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Soil-Water Effects of Good Agricultural and Environmental Conditions Should Be Weighed in Conjunction with Carbon Farming

Faculty of Agrobiology, Food and Natural Resources, Department of Agroecology and Crop Production, Czech University of Life Sciences in Prague, 165 00 Praha-Suchdol, Czech Republic
Faculty of Agrobiology, Food and Natural Resources, Department of Soil Science and Soil Protection, Czech University of Life Sciences in Prague, 165 00 Praha-Suchdol, Czech Republic
Author to whom correspondence should be addressed.
Agronomy 2023, 13(4), 1002;
Submission received: 7 March 2023 / Revised: 24 March 2023 / Accepted: 27 March 2023 / Published: 29 March 2023


Soil-water practice is essential for farm sustainability, thereby establishing the reference level for agricultural policy of the European Union (EU). This paper focuses on the critical gap in the knowledge surrounding comparison of soil-water effects of Good Agricultural and Environmental Conditions (GAEC) and carbon farming. We aim to interrogate the tasks assigned to soil-water standards during the 2005–2020 timeframe and identify soil-water effects under selected soil-water GAEC topics. The farm-level and landscape-scale effects were weighed for each standard. The investigation included an extensive meta-review of documents that featured scientific work on sustainable practice. In each GAEC document, soil-water sustainability was weighed vis-a-vis carbon farming. Our main finding was that the identification of soil-water effects within GAEC was addressed both at farm-enterprise level (E) and landscape scale (L). This identification was very similar among the sampled Member States (Czech Republic, Hungary, Poland, and Slovakia). A small differentiation was detected in how exact the guidance under each standard was in each of these Member States, and hence how the prioritization was scored, ranging from 1, most influential, to 5, least influential. The scores that prevailed were 2.5–5 on the part of the scoring instrument. Carbon farming is a welcome addition to the corpus of good farming practice and is complementary to GAEC.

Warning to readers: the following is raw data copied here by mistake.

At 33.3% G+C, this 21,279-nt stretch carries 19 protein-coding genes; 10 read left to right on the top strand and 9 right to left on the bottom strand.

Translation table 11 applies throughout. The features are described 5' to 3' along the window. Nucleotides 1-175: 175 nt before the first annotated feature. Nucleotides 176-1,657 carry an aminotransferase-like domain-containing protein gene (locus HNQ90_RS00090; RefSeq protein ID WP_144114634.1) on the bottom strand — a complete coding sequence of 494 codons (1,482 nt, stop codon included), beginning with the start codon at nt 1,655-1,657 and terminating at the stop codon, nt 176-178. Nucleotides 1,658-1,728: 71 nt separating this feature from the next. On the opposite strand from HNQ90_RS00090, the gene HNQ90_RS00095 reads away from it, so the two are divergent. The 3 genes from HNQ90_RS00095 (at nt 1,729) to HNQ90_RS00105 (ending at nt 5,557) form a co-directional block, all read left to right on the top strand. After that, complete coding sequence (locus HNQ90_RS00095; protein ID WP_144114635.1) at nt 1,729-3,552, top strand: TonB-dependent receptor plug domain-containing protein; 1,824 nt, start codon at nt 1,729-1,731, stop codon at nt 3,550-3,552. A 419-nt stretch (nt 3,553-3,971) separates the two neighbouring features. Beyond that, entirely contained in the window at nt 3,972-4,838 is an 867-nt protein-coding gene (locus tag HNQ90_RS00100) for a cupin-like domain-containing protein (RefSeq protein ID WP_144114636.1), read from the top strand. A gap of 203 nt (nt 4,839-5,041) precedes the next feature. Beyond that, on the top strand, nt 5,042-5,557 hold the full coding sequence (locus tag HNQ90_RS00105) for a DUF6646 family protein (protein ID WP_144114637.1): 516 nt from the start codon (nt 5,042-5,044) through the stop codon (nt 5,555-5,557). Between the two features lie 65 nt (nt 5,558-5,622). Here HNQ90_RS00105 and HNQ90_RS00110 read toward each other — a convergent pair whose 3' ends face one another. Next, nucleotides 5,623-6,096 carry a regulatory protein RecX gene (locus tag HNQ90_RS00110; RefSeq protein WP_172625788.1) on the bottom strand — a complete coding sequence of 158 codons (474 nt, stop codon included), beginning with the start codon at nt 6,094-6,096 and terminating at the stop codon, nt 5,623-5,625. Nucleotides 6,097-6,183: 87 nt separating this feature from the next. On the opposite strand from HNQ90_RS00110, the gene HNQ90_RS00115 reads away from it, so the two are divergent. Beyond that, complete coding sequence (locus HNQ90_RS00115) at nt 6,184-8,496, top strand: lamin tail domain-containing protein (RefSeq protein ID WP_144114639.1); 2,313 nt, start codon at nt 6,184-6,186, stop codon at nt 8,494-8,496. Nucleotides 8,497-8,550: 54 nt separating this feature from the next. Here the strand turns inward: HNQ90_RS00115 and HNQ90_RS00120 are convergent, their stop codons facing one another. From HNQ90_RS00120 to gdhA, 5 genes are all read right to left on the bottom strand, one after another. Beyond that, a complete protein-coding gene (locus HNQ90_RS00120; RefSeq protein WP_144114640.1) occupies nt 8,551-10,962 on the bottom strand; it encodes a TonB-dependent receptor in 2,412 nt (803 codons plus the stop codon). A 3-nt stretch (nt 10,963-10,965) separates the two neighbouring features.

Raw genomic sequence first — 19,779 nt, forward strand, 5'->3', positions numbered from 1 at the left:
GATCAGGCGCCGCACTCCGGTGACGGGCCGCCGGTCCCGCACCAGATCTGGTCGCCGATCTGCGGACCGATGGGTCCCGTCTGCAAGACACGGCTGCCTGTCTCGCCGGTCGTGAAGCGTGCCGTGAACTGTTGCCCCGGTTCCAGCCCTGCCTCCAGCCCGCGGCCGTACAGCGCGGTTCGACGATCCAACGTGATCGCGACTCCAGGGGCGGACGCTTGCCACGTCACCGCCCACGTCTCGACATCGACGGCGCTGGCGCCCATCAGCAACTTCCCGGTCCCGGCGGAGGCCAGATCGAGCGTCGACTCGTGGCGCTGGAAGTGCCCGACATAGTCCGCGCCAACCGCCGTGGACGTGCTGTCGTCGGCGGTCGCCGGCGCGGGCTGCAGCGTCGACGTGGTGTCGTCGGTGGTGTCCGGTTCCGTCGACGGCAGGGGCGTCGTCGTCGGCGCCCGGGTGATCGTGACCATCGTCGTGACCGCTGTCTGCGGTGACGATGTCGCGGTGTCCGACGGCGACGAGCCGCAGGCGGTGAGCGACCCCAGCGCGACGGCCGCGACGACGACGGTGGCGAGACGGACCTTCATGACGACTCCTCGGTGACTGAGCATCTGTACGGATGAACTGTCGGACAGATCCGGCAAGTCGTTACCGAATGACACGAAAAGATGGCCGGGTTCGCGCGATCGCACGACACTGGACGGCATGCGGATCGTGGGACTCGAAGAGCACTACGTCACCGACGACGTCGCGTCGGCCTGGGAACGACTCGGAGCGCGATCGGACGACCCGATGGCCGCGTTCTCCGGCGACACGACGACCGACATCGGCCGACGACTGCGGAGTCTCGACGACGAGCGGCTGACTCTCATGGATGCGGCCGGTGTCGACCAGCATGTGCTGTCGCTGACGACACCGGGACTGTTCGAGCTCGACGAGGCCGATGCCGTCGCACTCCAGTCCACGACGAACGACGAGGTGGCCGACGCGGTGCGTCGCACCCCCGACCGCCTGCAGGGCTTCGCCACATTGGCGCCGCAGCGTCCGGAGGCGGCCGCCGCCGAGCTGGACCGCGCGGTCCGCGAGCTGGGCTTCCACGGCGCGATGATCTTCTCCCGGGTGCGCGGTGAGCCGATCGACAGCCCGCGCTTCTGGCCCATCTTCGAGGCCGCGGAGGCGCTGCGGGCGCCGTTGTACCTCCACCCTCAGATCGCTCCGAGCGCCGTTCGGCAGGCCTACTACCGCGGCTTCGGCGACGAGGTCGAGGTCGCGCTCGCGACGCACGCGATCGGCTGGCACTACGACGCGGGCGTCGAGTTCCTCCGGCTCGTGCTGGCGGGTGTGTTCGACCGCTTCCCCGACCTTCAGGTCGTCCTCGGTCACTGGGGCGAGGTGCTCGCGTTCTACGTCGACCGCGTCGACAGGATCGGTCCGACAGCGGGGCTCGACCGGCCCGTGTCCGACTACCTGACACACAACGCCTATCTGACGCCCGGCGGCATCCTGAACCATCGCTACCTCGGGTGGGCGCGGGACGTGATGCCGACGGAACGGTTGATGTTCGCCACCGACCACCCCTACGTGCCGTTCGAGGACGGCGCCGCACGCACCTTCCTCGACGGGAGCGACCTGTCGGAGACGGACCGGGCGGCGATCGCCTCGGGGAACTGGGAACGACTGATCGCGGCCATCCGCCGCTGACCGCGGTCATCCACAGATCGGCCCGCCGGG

1. Introduction

Assessing the ongoing Common Agricultural Policy (CAP) reform by conducting a retroactive rural-policy analysis of a sample of research documents interrogating the future has become a well-established approach [1,2,3]. The CAP is a subsidy system to support farmer income and sustainability. Considerable research effort has been devoted to identifying the parameters of the future points of emphasis for soil water, to provide current input into the carbon-farming debate. Consequently, much of this research attempted to assess sustainable outcomes for soil, water, and landscape with regard to the recent and current CAP [3]. One of the recurring concepts in the CAP reform document included farm subsidies [4,5]. Subsidies were repeatedly identified as a barrier to environmental outcomes [6], but also as having effects on soil and water [3]. While soil water became the core of Good Agricultural and Environmental Condition (GAEC) standards, the standard to sequester soil carbon held its ground within the suite of measures. Over the years, GAEC has included the following topics: Cover Crop for Soil Vegetation; Protection of Permanent Pasture; Retention of Terraces; Inclusion of Buffer Areas; Requirement for Crop Rotation or Soil Carbon (C) Content; and Retention of Landscape Features [7]. Many of these topics were researched under land consolidation systems in the past [8] and in relation to climate change [9]. These topics have then been grouped together in a concept known as soil water.